Name: Multiple Sclerosis (MS)
Multiple Sclerosis (MS) is an autoimmune disorder in which the body’s immune system attacks specialized nerve cells (neurons) within the central nervous system. These specialized neurons are characterized by a protein myelin covering that normally speeds up the transmission of electrical impulses to muscle and other tissues throughout the body. The process of MS destroys the protein myelin covering preventing the nerve cells from transmitting electrical impulses necessary for proper function of the body’ muscles and other tissues. MS is characterized by a lifelong series of onset and remission of symptoms (lengths of time in a disease process where no symptoms are noticeable) that slowly lead to permanent disability.
Symptoms of Multiple Sclerosis
The signs and symptoms of MS are related to the specific nerve cells and areas of the body that have been affected by the disease process. Signs and symptoms include numbness and tingling or pins and needle sensations in the hands and feet (common early symptom). As the disease progresses, patients begin to report muscle cramping and spasticity. Later in the disease process patients may lose bowel or bladder control, develop a tremor, have difficulty walking (ataxia), experience visual disturbances, heat intolerance, muscular weakness, facial twitching, pain, fatigue, and depression.
Treating Multiple Sclerosis or Treatment of Multiple Sclerosis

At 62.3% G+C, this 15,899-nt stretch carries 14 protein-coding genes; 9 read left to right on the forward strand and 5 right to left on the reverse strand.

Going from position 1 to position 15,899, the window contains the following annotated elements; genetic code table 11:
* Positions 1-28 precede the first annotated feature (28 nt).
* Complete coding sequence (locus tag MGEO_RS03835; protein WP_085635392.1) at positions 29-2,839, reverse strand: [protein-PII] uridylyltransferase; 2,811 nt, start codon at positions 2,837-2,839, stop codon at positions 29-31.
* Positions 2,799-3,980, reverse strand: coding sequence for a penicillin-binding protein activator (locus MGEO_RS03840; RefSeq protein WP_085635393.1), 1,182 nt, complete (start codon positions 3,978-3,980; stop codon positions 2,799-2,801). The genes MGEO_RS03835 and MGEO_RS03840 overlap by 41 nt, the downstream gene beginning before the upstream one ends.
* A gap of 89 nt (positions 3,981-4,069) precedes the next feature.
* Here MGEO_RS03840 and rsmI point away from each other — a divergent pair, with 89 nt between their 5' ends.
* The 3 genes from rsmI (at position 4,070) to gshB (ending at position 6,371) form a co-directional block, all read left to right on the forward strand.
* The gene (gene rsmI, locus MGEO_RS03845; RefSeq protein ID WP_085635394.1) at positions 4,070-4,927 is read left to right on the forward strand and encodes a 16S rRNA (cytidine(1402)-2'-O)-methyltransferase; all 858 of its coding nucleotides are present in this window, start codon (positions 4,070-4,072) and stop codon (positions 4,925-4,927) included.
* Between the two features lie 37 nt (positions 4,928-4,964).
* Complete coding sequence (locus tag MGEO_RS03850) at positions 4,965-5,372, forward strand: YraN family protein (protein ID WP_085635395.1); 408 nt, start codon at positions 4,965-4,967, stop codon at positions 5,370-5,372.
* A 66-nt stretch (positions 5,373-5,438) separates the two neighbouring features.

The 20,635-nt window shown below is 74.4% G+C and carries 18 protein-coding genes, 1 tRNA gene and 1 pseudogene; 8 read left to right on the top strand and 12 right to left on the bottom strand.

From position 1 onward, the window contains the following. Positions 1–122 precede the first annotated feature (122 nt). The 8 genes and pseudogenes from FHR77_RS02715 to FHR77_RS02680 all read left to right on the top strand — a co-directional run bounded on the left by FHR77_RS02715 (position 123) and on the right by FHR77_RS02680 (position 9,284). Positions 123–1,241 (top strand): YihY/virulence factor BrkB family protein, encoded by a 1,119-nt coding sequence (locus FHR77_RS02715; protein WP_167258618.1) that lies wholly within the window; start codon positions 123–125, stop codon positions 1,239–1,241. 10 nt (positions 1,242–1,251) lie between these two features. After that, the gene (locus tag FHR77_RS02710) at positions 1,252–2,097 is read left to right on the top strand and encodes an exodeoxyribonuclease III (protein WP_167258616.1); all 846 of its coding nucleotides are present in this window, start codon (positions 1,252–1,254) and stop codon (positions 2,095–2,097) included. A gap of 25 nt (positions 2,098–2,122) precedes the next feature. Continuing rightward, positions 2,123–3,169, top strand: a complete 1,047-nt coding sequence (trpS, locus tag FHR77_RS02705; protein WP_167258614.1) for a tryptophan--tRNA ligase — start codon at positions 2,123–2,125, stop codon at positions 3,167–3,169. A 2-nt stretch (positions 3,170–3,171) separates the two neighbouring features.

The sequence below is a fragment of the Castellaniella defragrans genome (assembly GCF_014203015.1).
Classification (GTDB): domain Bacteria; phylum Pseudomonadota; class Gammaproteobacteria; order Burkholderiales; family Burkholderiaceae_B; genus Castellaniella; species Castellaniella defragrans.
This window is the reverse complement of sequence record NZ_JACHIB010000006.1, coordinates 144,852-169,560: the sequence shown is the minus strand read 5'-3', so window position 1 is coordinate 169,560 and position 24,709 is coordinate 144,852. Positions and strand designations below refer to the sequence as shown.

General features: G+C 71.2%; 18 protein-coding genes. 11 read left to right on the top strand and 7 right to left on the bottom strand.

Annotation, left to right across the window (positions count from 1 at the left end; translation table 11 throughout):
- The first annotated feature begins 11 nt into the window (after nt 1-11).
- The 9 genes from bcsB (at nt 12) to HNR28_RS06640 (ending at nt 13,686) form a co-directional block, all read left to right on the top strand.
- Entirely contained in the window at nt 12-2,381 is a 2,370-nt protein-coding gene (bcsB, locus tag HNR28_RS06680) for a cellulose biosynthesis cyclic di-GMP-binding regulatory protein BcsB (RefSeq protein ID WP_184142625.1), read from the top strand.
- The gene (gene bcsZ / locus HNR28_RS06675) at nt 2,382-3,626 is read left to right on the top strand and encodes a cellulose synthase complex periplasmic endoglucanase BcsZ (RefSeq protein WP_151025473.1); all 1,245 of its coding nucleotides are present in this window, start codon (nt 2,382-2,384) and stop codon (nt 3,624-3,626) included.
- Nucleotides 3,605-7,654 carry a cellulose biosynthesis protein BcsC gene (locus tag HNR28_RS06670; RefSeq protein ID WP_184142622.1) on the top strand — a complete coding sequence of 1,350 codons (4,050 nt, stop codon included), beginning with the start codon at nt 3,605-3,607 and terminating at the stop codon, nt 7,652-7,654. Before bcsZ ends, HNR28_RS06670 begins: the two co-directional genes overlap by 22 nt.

Treatment of MS is mainly geared toward controlling symptoms and disease progression as it is impossible to cure or reverse this illness. Quite often treatment requires the work of an interdisciplinary healthcare team. Physical therapy is required to maintain strength and activity tolerance, a dietician helps to maintain adequate nutrition and support groups and counselors help to maintain mental health. In addition, a complex regimen of medications are used to control symptoms and maintain extended periods of remission. Patients who suffer from MS have reported that the use hyperbaric oxygen therapy (HBOT) has been used successfully in conjunction with traditional therapies to maintain longer periods of remission. In addition, patients have reported an improvement in existing symptoms during active occurrences of their MS symptoms. The availability of higher than usual levels of oxygen that is provided during each HBOT treatment increases the amount of oxygen circulating in the blood’s plasma. This means that more oxygen gets to muscle and other tissues which helps relieve pain, muscle fatigue, boosts mental alertness and stimulates long term benefits through the permanent growth of new blood vessels (angiogenesis).